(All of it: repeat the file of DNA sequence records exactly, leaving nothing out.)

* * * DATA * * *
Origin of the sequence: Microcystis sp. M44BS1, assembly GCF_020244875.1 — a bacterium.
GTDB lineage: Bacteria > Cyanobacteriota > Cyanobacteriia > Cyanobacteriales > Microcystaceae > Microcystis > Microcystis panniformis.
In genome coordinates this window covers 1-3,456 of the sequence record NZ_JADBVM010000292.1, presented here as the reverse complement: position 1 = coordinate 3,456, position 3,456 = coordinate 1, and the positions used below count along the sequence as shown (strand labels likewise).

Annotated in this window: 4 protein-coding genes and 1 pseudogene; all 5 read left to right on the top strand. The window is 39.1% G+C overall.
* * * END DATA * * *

Origin of the sequence: Microcystis sp. M44BS1, assembly GCF_020244875.1 — a bacterium.
GTDB lineage: Bacteria > Cyanobacteriota > Cyanobacteriia > Cyanobacteriales > Microcystaceae > Microcystis > Microcystis panniformis.
In genome coordinates this window covers 1-3,456 of the sequence record NZ_JADBVM010000292.1, presented here as the reverse complement: position 1 = coordinate 3,456, position 3,456 = coordinate 1, and the positions used below count along the sequence as shown (strand labels likewise).

Annotated in this window: 4 protein-coding genes and 1 pseudogene; all 5 read left to right on the top strand. The window is 39.1% G+C overall.